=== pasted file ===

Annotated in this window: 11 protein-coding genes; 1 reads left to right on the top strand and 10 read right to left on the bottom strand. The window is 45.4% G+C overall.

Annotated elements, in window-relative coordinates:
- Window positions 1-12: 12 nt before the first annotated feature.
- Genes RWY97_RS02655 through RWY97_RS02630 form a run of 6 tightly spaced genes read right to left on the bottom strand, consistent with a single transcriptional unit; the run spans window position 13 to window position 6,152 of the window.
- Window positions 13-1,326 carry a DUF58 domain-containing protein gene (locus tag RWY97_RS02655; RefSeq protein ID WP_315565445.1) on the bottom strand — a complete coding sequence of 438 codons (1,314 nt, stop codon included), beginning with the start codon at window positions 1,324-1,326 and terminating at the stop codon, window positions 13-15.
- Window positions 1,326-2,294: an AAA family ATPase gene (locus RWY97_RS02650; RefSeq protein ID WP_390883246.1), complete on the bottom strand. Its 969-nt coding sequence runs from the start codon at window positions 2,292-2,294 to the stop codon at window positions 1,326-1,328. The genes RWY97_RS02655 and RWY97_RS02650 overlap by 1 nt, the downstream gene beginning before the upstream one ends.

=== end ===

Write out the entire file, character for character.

Annotated in this window: 11 protein-coding genes; 1 reads left to right on the top strand and 10 read right to left on the bottom strand. The window is 45.4% G+C overall.

Annotated elements, in window-relative coordinates:
- Window positions 1-12: 12 nt before the first annotated feature.
- Genes RWY97_RS02655 through RWY97_RS02630 form a run of 6 tightly spaced genes read right to left on the bottom strand, consistent with a single transcriptional unit; the run spans window position 13 to window position 6,152 of the window.
- Window positions 13-1,326 carry a DUF58 domain-containing protein gene (locus tag RWY97_RS02655; RefSeq protein ID WP_315565445.1) on the bottom strand — a complete coding sequence of 438 codons (1,314 nt, stop codon included), beginning with the start codon at window positions 1,324-1,326 and terminating at the stop codon, window positions 13-15.
- Window positions 1,326-2,294: an AAA family ATPase gene (locus RWY97_RS02650; RefSeq protein ID WP_390883246.1), complete on the bottom strand. Its 969-nt coding sequence runs from the start codon at window positions 2,292-2,294 to the stop codon at window positions 1,326-1,328. The genes RWY97_RS02655 and RWY97_RS02650 overlap by 1 nt, the downstream gene beginning before the upstream one ends.